Jarvik was at the forefront in the use of investigational drugs for treating geriatric patients with both Alzheimer disease and major depressive disorders. She was also among the first to emphasize the role of microtubules in the pathogenesis of Alzheimer disease, and to use psychotherapeutic approaches to the treatment of geriatric patients, as well as the role of family caregivers. In 1988, Jarvik coauthored Parentcare: A Commonsense Guide for Adult Children with Gary Small, MD. Written for the “sandwich generation”—adults caring for both their children and their parents at the same time—the book was one of the first guides of its kind. “The book came about because I saw in research subjects how involved the children became in their parents’ health care and their parents’ lives,” Jarvik explained. “I learned how they were committed to helping their parents, how they were bewildered by their new unexpected responsibilities, and the unforeseen changes in their relationships with their parents.”1
Jarvik lived a long life, and lived it well, improving the lives of countless others, and attracting and inspiring young physicians into the field of geriatric neuropsychiatry and neuroscience of Alzheimer disease. She is an inspiring example for those of us who follow in her footsteps.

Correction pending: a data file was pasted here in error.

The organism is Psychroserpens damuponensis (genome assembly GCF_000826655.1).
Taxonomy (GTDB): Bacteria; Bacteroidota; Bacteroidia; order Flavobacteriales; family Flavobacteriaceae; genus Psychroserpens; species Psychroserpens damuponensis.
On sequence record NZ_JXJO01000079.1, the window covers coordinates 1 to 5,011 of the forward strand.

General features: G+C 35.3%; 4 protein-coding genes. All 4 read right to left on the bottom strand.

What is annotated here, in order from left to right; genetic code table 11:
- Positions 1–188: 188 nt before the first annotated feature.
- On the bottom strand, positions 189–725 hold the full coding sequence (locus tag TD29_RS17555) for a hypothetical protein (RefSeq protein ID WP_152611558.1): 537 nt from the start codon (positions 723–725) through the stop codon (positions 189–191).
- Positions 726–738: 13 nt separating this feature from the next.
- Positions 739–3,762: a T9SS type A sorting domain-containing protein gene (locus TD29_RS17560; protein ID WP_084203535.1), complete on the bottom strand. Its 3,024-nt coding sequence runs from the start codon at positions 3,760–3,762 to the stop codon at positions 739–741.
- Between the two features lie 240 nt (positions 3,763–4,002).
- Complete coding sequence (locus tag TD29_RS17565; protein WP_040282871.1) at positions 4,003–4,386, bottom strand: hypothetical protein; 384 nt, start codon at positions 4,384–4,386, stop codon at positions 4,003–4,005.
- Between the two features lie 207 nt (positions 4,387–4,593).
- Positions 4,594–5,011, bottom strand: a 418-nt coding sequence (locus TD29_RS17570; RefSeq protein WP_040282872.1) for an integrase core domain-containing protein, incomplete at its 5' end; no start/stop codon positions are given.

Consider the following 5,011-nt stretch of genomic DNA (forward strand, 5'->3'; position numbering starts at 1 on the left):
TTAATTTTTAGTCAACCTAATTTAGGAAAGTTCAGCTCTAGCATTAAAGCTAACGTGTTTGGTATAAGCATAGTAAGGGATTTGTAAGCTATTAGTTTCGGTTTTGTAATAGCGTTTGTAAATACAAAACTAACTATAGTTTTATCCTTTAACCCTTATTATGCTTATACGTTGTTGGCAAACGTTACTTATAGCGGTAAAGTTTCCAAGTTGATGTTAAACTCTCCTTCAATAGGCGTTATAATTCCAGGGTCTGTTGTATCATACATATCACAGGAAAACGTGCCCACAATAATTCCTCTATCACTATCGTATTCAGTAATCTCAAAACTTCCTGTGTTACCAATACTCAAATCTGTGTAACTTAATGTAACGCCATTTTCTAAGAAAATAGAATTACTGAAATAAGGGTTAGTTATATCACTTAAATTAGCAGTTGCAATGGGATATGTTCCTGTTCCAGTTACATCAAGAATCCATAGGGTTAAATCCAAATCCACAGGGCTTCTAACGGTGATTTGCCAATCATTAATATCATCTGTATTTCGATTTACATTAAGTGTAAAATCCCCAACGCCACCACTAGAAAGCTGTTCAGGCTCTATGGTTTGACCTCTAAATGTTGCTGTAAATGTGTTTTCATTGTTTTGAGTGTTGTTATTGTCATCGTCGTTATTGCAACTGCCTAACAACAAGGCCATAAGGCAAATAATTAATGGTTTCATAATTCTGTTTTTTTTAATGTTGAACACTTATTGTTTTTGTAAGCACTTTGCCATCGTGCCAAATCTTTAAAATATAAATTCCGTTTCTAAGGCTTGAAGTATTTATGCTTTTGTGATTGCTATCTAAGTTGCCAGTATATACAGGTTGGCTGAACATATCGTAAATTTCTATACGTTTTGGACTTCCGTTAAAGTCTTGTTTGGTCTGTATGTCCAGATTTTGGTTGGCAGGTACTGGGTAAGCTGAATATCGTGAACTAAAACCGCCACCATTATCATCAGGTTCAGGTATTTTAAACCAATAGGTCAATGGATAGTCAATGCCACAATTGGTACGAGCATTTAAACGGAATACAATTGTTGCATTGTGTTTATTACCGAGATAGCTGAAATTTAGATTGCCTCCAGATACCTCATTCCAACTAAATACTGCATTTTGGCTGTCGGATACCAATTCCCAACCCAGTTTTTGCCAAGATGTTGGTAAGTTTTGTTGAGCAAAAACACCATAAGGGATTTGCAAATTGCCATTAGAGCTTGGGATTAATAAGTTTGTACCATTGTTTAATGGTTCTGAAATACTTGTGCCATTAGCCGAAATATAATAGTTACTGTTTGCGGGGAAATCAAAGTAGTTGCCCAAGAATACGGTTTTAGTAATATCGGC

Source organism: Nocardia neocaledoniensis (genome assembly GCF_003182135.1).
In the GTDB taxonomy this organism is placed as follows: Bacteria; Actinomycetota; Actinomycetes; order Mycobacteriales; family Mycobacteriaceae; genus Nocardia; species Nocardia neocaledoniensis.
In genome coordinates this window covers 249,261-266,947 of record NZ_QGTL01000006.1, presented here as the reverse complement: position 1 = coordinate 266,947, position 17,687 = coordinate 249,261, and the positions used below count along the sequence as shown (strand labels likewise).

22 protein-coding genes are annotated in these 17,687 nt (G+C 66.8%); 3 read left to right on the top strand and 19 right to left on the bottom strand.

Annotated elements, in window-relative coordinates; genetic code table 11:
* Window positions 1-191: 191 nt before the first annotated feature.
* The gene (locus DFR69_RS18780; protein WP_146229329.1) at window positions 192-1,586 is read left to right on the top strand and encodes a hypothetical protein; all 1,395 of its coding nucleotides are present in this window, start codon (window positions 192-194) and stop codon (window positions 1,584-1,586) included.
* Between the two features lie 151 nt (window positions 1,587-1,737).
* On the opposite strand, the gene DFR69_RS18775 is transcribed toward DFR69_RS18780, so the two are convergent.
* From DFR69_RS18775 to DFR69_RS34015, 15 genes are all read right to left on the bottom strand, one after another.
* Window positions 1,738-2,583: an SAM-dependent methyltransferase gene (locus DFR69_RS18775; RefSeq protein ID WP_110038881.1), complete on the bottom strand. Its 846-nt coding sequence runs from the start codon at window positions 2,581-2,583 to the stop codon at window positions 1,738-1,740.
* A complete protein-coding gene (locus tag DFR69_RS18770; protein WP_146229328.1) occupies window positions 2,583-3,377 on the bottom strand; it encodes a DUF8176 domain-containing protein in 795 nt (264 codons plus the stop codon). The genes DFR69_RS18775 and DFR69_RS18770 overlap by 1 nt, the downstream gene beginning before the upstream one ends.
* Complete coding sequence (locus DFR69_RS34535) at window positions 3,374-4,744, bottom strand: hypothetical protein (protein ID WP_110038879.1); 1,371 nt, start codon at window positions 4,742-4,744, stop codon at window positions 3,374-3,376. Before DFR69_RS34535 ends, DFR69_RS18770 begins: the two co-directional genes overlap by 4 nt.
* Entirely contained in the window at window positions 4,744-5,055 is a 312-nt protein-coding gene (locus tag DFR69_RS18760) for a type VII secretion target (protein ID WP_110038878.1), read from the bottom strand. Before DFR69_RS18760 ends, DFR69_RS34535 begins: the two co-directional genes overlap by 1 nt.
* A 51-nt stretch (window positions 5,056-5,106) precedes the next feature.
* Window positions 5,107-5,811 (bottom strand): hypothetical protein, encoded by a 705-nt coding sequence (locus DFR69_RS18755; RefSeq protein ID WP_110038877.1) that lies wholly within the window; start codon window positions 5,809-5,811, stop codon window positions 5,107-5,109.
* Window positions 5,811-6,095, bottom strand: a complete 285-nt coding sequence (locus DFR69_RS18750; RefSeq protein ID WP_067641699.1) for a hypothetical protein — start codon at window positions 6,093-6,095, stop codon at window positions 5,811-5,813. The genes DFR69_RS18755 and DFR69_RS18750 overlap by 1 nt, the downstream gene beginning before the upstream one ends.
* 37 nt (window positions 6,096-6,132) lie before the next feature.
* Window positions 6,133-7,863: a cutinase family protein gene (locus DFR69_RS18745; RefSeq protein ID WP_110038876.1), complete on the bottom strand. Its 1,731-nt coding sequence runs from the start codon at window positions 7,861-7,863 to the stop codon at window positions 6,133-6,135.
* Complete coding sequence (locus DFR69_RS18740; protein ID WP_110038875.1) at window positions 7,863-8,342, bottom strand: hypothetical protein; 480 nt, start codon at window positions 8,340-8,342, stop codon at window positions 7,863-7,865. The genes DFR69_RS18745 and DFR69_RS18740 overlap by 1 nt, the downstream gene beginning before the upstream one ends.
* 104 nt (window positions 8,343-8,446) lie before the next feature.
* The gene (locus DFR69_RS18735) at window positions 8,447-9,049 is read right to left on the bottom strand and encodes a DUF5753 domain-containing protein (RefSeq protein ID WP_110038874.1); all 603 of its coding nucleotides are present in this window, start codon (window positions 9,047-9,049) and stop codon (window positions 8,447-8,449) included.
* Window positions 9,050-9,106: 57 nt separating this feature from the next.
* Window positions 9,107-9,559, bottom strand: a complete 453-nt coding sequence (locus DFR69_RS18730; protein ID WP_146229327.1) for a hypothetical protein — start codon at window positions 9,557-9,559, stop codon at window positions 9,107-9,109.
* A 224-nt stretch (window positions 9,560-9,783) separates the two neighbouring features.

Dr Lavretsky is a professor in-residence in the Department of Psychiatry at the University of California, Los Angeles. Her work on geriatric depression and integrative mental health using mind-body interventions has received national attention, and she has won numerous grants supporting that work. A distinguished fellow of the American Psychiatric Association and of the American Association for Geriatric Psychiatry, and a fellow of the American College of Neuropsychopharmacology, she is also on the board of Psychiatric TimesTM.
1. Dr. Lissy Feingold Jarvik. United States National Library of Medicine. October 14, 2003. Accessed February 1, 2022. https://cfmedicine.nlm.nih.gov/physicians/biography_166.html
2. Lissy Jarvik. Wikipedia. Edited December 3, 2021. Accessed February 1, 2022. https://en.wikipedia.org/wiki/Lissy_Jarvik
This article has been modified from In Memory of Lissy F. Jarvik, MD, Ph.D.: Reflections on her Life Well Lived, Helen Lavretsky, The American Journal of Geriatric Psychiatry, Volume 30, Issue 2, Pages 259-261, Copyright Elsevier 2022.